When Tevye comes to town—a Tradition!

John Preece (first row, at left) leads the cast of ‘Fiddler on the Roof’ at Peabody Opera House.

By Robert A. Cohn

When John Preece takes the stage of the recently restored Peabody Opera House to star as Tevye in its production of “Fiddler on Roof, he will be at least the eighth major actor to portray that classic role on a St. Louis stage. Preece is also the first non-Jewish actor to portray Tevye on a major St. Louis stage, but he had ample time to prepare for his iconic role, having played first Lazar the Butcher and then Tevye the Dairyman for the past 22 years, a staggering 3,400 times combined in those roles.

Based on the classic Yiddish writer Sholom Aleichem’s “Tevye”s Daughters,” the two-act musical “Fiddler on the Roof,” with book by Joseph Stein, lyrics by Sheldon Harnick and music by Jerry Bock, was first produced on Broadway by Harold Prince on Sept. 22, 1964 at the Imperial Theatre. The musical about the travails of the pious but naive Tevye the Dairyman of the Anatevka shtetl in Russia, 1905, and his five rebellious daughters, had a staggering run of 3,242 performances, shattering all previous musicals on the Great White Way. If there was ever solid evidence that producers should not fret over whether a play or musical on stage or screen might be “too Jewish” for general audiences, “Fiddler,” the quintessential “most Jewish” of all American musicals, should put that myth to rest.

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Zero Mostel, the once-blacklisted superstar immortalized the role as the first Broadway Tevye, for which he won a Tony Award. His wife Golde was played by Maria Karnilova, and the first actress to portray Yente the Matchmaker was the veteran comic actress Bea Arthur. “Fiddler,” described as “unabashedly sentimental,” featured such immortal songs as “Sunrise, Sunset,” “If I Were a Rich Man” and “Tradition.” When it completed its initial run on Broadway on July 2, 1971, the musical had etched its way into the national—and international — consciousness with numerous productions around the nation and the world, including several right here in St. Louis.

“Fiddler” first hit St. Louis boards in 1970 at the Muny where singing superstar Robert Merrill portrayed Tevye to rave reviews. There were eight subsequent Muny productions of “Fiddler,” with some having an extended two-week run. In 1973, Herschel Bernardi played Tevye. He received acclaim for his portrayal but is perhaps equally remembered as the voice of Charlie the Tuna on Chicken of the Sea commercials. In 1976, Mostel himself took the Muny stage to reprise the role he created—and owned on Broadway. The late Joe Pollack, in his review of the show for the St. Louis Post-Dispatch, headlined his story, “Zero Does His Number.”

In the overflow audience on Mosel’s opening night at the Muny was local singer Mark Richman — a longtime Tevye “groupie.” “Even before the show actually started, Zero Mostel came out of the small house on the set and received a non-stop standing and cheering ovation,” Richman recalls. “He seemed genuinely moved since the Muny stage is larger than Broadway venues. Finally, he said, ‘Thank you folks, but excuse me. We have a show to put on.’ And of course the show itself also tore the house down.”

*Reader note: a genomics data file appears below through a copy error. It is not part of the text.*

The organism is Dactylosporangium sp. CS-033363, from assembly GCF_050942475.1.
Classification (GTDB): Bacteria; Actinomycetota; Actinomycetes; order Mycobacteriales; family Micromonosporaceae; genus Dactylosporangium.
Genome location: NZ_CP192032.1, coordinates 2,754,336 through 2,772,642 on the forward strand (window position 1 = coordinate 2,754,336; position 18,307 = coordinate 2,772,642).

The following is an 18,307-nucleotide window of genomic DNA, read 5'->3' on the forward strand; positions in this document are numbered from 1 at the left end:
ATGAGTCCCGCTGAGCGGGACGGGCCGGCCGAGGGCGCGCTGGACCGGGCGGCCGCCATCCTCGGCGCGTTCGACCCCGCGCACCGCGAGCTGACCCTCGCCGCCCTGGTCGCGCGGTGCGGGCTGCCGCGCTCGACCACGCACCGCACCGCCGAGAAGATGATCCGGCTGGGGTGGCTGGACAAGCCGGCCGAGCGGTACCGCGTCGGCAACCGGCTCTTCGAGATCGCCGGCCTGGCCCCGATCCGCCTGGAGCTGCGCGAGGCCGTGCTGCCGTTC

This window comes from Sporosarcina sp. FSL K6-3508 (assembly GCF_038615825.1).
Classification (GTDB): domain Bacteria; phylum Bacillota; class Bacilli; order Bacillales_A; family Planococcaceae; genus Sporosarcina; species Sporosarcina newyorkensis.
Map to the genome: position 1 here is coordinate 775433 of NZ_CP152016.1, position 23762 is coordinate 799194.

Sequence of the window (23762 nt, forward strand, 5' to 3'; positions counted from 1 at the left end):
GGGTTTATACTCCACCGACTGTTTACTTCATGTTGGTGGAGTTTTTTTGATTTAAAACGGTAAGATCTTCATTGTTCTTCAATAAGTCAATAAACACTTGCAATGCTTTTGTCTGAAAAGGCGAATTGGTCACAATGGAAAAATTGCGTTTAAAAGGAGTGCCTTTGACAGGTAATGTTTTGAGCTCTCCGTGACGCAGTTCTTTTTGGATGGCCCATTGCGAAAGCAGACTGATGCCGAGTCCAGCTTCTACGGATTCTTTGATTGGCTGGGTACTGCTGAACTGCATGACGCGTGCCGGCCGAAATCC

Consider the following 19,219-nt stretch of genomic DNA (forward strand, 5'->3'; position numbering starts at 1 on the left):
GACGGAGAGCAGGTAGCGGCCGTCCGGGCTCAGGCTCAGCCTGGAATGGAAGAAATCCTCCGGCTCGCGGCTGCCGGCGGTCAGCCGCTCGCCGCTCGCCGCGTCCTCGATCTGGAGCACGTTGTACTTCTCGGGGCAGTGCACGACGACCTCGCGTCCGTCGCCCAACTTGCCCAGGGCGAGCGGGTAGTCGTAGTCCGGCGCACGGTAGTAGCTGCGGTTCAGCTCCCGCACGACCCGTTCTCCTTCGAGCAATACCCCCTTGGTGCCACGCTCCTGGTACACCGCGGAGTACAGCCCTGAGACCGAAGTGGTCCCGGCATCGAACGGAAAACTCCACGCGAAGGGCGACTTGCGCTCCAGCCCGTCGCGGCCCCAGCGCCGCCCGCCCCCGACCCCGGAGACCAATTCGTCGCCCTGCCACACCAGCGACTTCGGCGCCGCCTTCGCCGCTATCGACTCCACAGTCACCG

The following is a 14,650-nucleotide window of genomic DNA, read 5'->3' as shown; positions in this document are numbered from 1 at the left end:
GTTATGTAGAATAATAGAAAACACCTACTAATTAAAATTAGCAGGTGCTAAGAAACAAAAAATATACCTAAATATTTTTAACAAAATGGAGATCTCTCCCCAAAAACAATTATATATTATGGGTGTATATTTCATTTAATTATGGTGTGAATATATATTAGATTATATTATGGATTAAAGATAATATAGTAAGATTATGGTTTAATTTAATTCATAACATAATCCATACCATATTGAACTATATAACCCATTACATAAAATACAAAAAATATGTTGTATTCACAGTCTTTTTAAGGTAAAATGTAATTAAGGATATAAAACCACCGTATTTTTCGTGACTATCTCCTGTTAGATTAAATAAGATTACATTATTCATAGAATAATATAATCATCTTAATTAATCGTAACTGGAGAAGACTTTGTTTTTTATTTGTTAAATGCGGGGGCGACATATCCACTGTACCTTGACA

Richman recalls his late friend Mickey Brandon as “our home-grown St. Louis Tevye.” Brandon was a popular local entertainer who would appear at local venues in full Tevye makeup. “Mickey would belt out ‘If I Were a Rich Man” or ‘Tradition!’ to the delight of local audiences. He would often show up where I was doing a gig and do his Tevye numbers.  The last time he did this was at a concert I was doing at Clayton High School. He sang ‘Tradition!’ and nailed it 100 percent, even though nearly all of his eyesight was gone at that point. I told him, ‘Mick, if I never, ever see you do Tevye again, just know that this was your best ever!”

After Mostel, Paul Lipson did Tevye for the Muny in 1982, and then Theodore Bikel, the Oscar-winning co-star of “The Sound of Music,” did Teyve three times in 1987, 1993 and 1998, followed by Bruce Adler in 2003 and Louis Stadlen in 2008. Chaim Topol, the Israeli actor who portrayed Tevye in the 1971 Norman Jewison movie, appeared in a Fox Theatre/Muny Broadway production in January, 1990.

Bikel was strongly positive about his Jewish identity, having served as national president of the American Jewish Congress during the 1980s.  He and his friend Herschel Bernardi appeared in a St. Louis production of “Proclaim Liberty,” which celebrated the U.S. Bicentennial in 1976. The two Tevyes appeared on the same stage at the American Theatre on May 2, 1976 in a production that was sponsored by the Jewish Federation of St. Louis. Afterwards, Bikel and Bernardi mingled with the local Jewish guests and spoke of their passion for Jewish culture in America and the State of Israel. “I am a general practitioner in the world of art,” Bikel told the St. Louis Jewish Light on that occasion. And he was a very proud Jewish general practitioner in the world of art.”

And so, when John Preece takes the stage at the Peabody Opera House this week as the eighth major star to play Tevye in St. Louis, he will be carrying forward a connection between Anatevka, Russia and St. Louis, which goes back almost four decades. You might even say it’s a tradition!